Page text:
Pryor and Arguello waged two unforgettable wars for the 140-pound title in the 1980s, with the fast-punching and furious Cincinnati Hawk winning by knockout each time. The first meeting, at Miami's Orange Bowl on Nov. 12, 1982, was one of boxing's classic fights. Arguello, skilled and dangerous, landed some huge right hands, but Pryor wore him down and overpowered the great Nicaraguan boxer in the 14th round. Pryor's win was somewhat tainted by the well-chronicled "black bottle" controversy, with the suspicion that trainer Panama Lewis had concocted a mixture not entirely within commission guidelines. In the rematch in Las Vegas, however, Pryor confirmed that he was simply the better fighter, overpowering Arguello in the 10th round. "Mr. Pryor demonstrated why he's the toughest, baddest, meanest, craziest and maybe even craftiest fighter now residing on the planet," Doug Krikorian reported in The Los Angeles Herald Examiner. "I don't think I hurt him at all," Arguello said in the postfight news conference. "He was too strong."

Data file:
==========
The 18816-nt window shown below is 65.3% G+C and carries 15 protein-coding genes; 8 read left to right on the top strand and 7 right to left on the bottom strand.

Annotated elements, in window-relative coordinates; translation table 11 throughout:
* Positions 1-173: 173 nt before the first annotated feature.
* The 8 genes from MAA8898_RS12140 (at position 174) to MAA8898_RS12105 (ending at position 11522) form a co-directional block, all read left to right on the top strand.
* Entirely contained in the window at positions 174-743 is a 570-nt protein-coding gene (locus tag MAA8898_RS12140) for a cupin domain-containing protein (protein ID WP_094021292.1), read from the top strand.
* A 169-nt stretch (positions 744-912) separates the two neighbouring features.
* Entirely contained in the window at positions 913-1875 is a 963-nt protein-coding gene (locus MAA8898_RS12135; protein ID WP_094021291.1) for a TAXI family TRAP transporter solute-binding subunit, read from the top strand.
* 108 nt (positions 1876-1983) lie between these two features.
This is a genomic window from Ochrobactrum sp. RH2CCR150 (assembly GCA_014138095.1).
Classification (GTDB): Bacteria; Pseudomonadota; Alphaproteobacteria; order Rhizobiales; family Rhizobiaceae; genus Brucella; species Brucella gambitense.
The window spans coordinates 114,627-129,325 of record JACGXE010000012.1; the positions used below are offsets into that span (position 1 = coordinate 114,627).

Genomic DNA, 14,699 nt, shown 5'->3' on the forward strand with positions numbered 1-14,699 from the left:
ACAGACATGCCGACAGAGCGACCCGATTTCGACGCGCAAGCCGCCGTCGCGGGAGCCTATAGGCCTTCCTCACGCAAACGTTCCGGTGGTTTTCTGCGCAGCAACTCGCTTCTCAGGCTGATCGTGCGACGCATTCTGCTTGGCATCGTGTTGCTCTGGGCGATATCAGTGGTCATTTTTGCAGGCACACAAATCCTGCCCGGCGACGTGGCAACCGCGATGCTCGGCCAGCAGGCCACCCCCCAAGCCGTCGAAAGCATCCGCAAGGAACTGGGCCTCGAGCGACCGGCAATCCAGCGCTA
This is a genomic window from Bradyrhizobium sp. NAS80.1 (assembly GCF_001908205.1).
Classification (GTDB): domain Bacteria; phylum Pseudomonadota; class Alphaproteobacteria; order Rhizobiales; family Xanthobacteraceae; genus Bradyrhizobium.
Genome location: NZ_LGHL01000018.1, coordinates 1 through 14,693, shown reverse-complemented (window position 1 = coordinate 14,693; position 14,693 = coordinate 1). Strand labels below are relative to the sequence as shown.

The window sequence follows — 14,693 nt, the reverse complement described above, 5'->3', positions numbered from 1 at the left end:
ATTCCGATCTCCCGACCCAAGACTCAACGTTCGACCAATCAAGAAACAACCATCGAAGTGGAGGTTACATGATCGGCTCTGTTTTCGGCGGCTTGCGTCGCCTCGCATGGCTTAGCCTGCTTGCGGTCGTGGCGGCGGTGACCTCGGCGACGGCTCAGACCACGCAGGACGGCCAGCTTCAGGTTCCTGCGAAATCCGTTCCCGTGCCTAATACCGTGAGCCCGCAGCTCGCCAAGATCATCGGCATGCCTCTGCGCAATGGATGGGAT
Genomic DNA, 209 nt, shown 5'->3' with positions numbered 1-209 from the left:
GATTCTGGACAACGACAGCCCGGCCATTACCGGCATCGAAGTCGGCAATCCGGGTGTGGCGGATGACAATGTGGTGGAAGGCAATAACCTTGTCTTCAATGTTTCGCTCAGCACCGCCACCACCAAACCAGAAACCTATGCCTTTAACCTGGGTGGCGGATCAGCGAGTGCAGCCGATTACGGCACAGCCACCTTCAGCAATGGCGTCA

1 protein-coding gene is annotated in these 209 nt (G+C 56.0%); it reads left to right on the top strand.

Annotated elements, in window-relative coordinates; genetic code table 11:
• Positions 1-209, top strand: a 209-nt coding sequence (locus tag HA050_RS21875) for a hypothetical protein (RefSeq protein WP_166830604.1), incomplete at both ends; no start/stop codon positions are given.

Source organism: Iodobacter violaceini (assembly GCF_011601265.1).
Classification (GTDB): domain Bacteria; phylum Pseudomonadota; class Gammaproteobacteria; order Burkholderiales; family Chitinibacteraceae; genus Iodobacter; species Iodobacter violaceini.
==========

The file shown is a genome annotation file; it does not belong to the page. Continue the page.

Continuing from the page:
Carmen Basilio versus Tony DeMarco



    The two welterweight championship wars between Basilio and DeMarco were prime examples of the man who imposed his will in the first fight doing the same in the rematch. Basilio captured the title on his home turf of Syracuse, N.Y., on June 10, 1955, and retained the title in DeMarco's hometown of Boston five months later, each bout ending in the 12th round. DeMarco fought valiantly and well each time and came close to winning the second bout when a seventh-round bombardment "sent the defending champion rubber-legged, halfway across the ring," in the words of New York Times reporter Joseph C. Nichols. Basilio rallied, though, and "whittled down the hometown boy with a systematic, sharp-punching attack."



    Revenge


    Jose Luis Castillo versus Diego Corrales



    The first fight between Castillo and Corrales, in May 2005, was simply amazing, an all-time-great war for the lightweight title. Corrales, his left eye swollen and closing, appeared to be out of the fight when he suffered two knockdowns in the 10th round. He gained valuable moments of recovery time when discarding his mouthpiece, which was rinsed and replaced, and astonishingly rallied to hurt and halt Castillo with 54 seconds remaining in the round. Castillo went into the rematch five months later with an unfair advantage, coming in as the heavier man by 3